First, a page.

By Abrahm Lustgarten for ProPublica - IN AUGUST 2016, an inspector from the U.S. Environmental Protection Agency arrived at Barksdale Air Force base in Louisiana, a nerve center for the U.S. military’s global air combat operations, to conduct a routine look at the base’s handling of its hazardous waste. Barksdale, like many military bases, generates large volumes of hazardous materials, including thousands of pounds of toxic powder left over from cleaning, painting and maintaining airplanes. For years, Barksdale had been sending a portion of its waste to an Ohio company, U.S. Technology Corp., that had sold officials at the base on a seemingly ingenious solution for disposing of it: The company would take the contaminated powder from refurbished war planes and repurpose it into cinderblocks that would be used to build everything from schools to hotels to big-box department stores — even a pregnancy support center in Ohio. The deal would ostensibly shield the Air Force from the liabililty of being a large producer of dangerous hazardous trash. The arrangement was not unique. The military is one of the country’s largest polluters, with an inventory of toxic sites on American soil that once topped 39,000. At many locations, the Pentagon has relied on contractors like U.S. Technology to assist in cleaning and restoring land, removing waste, clearing unexploded bombs, and decontaminating buildings, streams and soil.
By Staff of Waterkeeper Alliance - Washington, D.C. – A first-of-its-kind interactive map revealing the locations of more than 6,500 concentrated animal feeding operations, or CAFOs, across the state of North Carolina was released today by Waterkeeper Alliance, North Carolina Riverkeeper organizations and Environmental Working Group (EWG). In addition to swine and cattle CAFOs, the project documents the locations of over 3,900 poultry operations, which up until now have been shielded from the people of North Carolina.
Protesters clad in hazmat suits protested over the weekend at the ExxonMobil refinery gates in Torrance in response to what they called the company’s “lackluster response” to community complaints in the aftermath of a plant explosion last week. A Faceback post by the United Steel Workers union identified the protesters as “a squadron of USW Local 675 commandos” backed by Occupy Wall Street members. They dumped a pile of manure at the refinery to protest ExxonMobil’s delayed response to inquiries about whether the ash-like debris released from the refinery posed any health risks. The steelworkers claim the debris could be harmful to human health.
Sensors at the Fukushima nuclear plant have detected a fresh leak of highly radioactive water to the sea, the plant's operator announced Sunday, highlighting difficulties in decommissioning the crippled plant. Tokyo Electric Power Co (TEPCO) said the sensors, which were rigged to a gutter that pours rain and ground water at the Fukushima Daiichi plant to a nearby bay, detected contamination levels up to 70 times greater than the already-high radioactive status seen at the plant campus. TEPCO said its emergency inspections of tanks storing nuclear waste water did not find any additional abnormalities, but the firm said it shut the gutter to prevent radioactive water from going into the Pacific Ocean. The higher-than-normal levels of contamination were detected at around 10 am (0100 GMT), with sensors showing radiation levels 50 to 70 times greater than usual, TEPCO said.
The youth of South Baltimore have scored another round in their fight to keep a mammoth waste incinerator out of their neighborhood. Baltimore County’s regional cooperative purchasing committee voted to end their contract with the company Energy Answers, which has plans to build a $1 billion solid waste-to-energy facility in the working class neighborhood of Curtis Bay. (Ever watch The Wire? Season Two? That neighborhood.) The youth organizing group Free Your Voice, made up of students who live or attend school close to the proposed incinerator site, has been mobilizing friends, neighbors, teachers, and other school administrators over the past three years toreject the waste-burning facility. As fans of The Wire may remember, Curtis Bay is already overrun with pollution-heavy industrial operations and port activity.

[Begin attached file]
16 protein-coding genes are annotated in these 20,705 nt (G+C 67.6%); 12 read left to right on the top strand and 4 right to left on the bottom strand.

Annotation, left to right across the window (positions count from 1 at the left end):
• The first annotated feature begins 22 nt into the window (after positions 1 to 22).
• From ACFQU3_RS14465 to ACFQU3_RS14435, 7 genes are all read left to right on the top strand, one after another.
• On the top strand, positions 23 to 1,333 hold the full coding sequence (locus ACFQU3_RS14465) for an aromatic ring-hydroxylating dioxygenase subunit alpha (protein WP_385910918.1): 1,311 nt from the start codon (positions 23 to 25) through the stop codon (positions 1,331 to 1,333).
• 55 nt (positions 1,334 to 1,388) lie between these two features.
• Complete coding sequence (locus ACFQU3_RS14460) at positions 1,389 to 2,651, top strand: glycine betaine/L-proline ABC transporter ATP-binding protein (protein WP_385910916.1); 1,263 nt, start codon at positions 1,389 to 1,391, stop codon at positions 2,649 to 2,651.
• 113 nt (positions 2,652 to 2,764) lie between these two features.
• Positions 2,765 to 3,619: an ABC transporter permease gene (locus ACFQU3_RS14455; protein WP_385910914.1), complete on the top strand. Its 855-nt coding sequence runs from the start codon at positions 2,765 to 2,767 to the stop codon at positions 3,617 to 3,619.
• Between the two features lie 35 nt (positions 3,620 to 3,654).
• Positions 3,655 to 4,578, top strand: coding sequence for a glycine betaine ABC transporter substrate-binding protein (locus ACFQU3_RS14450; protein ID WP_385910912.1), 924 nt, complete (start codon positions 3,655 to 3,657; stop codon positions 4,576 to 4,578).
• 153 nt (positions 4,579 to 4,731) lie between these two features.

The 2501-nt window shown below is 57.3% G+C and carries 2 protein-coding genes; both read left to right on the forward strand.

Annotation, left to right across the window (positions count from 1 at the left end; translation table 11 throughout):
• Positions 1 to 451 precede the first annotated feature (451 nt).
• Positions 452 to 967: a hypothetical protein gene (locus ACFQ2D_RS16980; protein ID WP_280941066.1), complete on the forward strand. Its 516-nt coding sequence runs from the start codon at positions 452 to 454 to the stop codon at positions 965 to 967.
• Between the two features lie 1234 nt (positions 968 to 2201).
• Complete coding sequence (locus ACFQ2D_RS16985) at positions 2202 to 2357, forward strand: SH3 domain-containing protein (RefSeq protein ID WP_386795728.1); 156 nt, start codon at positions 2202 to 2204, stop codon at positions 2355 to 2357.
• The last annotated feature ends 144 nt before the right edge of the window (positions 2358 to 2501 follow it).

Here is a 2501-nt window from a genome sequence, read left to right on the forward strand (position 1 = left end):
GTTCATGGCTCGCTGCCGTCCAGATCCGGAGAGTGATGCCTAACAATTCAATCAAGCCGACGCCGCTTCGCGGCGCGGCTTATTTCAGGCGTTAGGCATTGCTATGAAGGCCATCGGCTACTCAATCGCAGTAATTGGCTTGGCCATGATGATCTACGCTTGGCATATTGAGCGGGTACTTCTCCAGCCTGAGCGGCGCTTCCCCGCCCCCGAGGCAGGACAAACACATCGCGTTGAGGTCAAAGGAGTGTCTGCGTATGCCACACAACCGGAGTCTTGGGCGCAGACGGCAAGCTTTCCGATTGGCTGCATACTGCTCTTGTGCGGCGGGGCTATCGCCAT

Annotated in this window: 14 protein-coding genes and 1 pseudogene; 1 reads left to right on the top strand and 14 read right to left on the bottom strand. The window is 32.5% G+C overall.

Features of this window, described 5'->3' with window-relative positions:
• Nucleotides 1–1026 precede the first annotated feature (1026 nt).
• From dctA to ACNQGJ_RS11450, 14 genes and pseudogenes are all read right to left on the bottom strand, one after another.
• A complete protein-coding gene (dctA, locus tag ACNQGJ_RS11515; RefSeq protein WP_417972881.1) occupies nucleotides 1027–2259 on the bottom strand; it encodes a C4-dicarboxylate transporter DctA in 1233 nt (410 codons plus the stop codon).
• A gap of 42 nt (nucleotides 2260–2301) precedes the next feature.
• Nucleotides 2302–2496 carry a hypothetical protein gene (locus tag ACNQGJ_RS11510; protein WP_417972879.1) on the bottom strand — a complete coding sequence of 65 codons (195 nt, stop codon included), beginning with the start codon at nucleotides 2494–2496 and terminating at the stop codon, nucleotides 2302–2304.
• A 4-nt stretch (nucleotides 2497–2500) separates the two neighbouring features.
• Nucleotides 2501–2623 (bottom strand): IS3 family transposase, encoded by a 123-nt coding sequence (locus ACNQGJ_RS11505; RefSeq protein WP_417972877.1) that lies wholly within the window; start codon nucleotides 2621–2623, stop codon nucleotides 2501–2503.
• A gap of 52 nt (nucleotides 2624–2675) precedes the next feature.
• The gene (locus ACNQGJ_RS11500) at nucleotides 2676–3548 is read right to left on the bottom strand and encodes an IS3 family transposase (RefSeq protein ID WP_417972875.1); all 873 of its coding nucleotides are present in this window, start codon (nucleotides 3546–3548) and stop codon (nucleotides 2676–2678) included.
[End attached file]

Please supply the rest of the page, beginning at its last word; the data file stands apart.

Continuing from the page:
The comeback of trash incinerators is being welcomed by the corporations that build them and the politicians who see them as a “quick-fix” to the garbage problem, but let’s be serious — they are not a sustainable solution. Environmentalists rightly remain skeptical about the claims that all the air pollution problems have been “solved” as proponents claim—especially the emissions of highly toxic and ultrafine nanoparticles that modern equipment is not very good at keeping from getting into the air. As someone who has successfully fought against these facilities for 30 years I would urge us to ask other questions, too, and to re-imagine what it means to be truly sustainable society.
Rising from a denuded landscape not far from this area’s famed beaches, the nation’s first new commercial garbage incinerator in 20 years is about to be fired up, ready to blast up to 3,000 tons of trash a day into electricity for thousands of houses. With landfills shunned, recycling programs stalled and the country’s record-setting trash output unyielding, new waste-to-energy plants are being eyed as a path to salvation. Facilities similar to the $670 million incinerator here, common in Europe, are under consideration in Massachusetts, Nevada, Virginia, Wisconsin and elsewhere. Americans produce 4.4 pounds of trash per person per day, the most in the world, and the talk of returning to incineration, industry experts say, is an acknowledgment of defeat in the effort to reduce output and step up recycling.